Danish general practitioners' self-reported competences in end-of-life care

Scand J Prim Health Care. 2016 Dec;34(4):420-427. doi: 10.1080/02813432.2016.1249059. Epub 2016 Nov 8.

Abstract

Objective: General practitioners (GPs) are pivotal in end-of-life (EOL) care. This study aimed to assess GP-reported provision of EOL care and to assess associations with GP characteristics.

Design: Population-based questionnaire study.

Setting: Central Denmark Region with approximately 1.3 million inhabitants.

Subjects: All 843 active GPs in the Central Denmark Region were sent a questionnaire by mail.

Main outcome measures: Responses to 18 items concerning four aspects: provision of EOL care to patients with different diagnosis, confidence with being a key worker, organisation of EOL care and EOL skills (medical and psychosocial).

Results: In total, 573 (68%) GPs responded. Of these, 85% often/always offered EOL care to cancer patients, which was twice as often as to patients with non-malignancies (34-40%). Moreover, 76% felt confident about being a key worker, 60% had a proactive approach, and 58% talked to their patients about dying. Only 9% kept a register of patients with EOL needs, and 19% had specific EOL procedures. GP confidence with own EOL skills varied; from 55% feeling confident using terminal medications to 90% feeling confident treating nausea/vomiting. Increasing GP age was associated with increased confidence about being a key worker and provision of EOL care to patients with non-malignancies. In rural areas, GPs were more confident about administering medicine subcutaneously than in urban areas.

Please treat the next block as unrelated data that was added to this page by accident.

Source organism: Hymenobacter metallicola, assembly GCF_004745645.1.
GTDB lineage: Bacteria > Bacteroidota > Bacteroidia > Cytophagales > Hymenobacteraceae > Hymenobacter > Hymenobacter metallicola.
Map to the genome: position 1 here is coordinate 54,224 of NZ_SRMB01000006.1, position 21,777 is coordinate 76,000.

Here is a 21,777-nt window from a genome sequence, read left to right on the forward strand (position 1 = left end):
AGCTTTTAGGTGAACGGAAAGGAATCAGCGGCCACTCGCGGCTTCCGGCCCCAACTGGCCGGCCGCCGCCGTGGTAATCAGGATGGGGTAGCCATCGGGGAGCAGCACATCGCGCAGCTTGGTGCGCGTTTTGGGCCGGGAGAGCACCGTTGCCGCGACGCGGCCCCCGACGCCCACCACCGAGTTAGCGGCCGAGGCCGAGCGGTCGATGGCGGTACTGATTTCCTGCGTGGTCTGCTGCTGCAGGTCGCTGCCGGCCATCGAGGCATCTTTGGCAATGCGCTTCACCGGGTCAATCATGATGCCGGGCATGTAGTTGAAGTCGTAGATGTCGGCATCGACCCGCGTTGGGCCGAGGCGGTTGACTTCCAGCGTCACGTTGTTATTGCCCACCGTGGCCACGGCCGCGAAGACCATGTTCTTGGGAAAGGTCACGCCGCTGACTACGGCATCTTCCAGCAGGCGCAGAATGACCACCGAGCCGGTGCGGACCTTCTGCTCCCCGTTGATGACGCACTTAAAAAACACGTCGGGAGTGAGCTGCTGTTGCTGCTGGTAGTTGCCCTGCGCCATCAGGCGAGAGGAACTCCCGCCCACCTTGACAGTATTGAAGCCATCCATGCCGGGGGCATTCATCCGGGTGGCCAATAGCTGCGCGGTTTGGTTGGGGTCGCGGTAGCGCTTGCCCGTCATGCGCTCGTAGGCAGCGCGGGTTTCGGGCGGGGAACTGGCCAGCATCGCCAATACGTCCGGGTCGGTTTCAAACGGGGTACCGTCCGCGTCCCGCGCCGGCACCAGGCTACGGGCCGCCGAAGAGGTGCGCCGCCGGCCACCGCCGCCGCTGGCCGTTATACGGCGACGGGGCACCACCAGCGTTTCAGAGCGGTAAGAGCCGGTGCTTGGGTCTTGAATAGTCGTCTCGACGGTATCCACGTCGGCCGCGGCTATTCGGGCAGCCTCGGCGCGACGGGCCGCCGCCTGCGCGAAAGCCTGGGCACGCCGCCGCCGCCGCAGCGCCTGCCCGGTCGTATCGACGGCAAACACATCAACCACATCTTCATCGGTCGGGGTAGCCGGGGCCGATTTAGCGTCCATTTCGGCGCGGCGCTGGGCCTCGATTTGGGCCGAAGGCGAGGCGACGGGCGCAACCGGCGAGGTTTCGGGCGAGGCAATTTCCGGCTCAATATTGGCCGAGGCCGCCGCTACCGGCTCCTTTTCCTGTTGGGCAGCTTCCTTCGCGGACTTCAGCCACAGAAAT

Conclusion: We found considerable diversity in self-reported EOL care competences. Interventions should focus on increasing GPs' provision of EOL care to patients with non-malignancies, promoting better EOL care concerning organisation and symptom management. KEY POINTS GPs are pivotal in end-of-life (EOL) care, but their involvement has been questioned. Hence, GPs' perceived competencies were explored. GPs were twice as likely to provide EOL care for patients with cancer than for patients with non-malignancies. EOL care was lacking clear organisation in general practice in terms of registering palliative patients and having specific EOL procedures. GPs were generally least confident with their skills in terminal medical treatment, for example, using medicine administered subcutaneously.

Keywords: COPD; Denmark; case management; clinical competence; general practice; heart failure; palliative care.

MeSH terms

  • Adult
  • Aged
  • Attitude of Health Personnel*
  • Clinical Competence*
  • Denmark
  • Family Practice*
  • Female
  • General Practitioners*
  • Humans
  • Male
  • Middle Aged
  • Neoplasms / therapy
  • Palliative Care*
  • Physician-Patient Relations
  • Practice Patterns, Physicians'
  • Residence Characteristics
  • Self Efficacy
  • Self Report*
  • Surveys and Questionnaires
  • Terminal Care*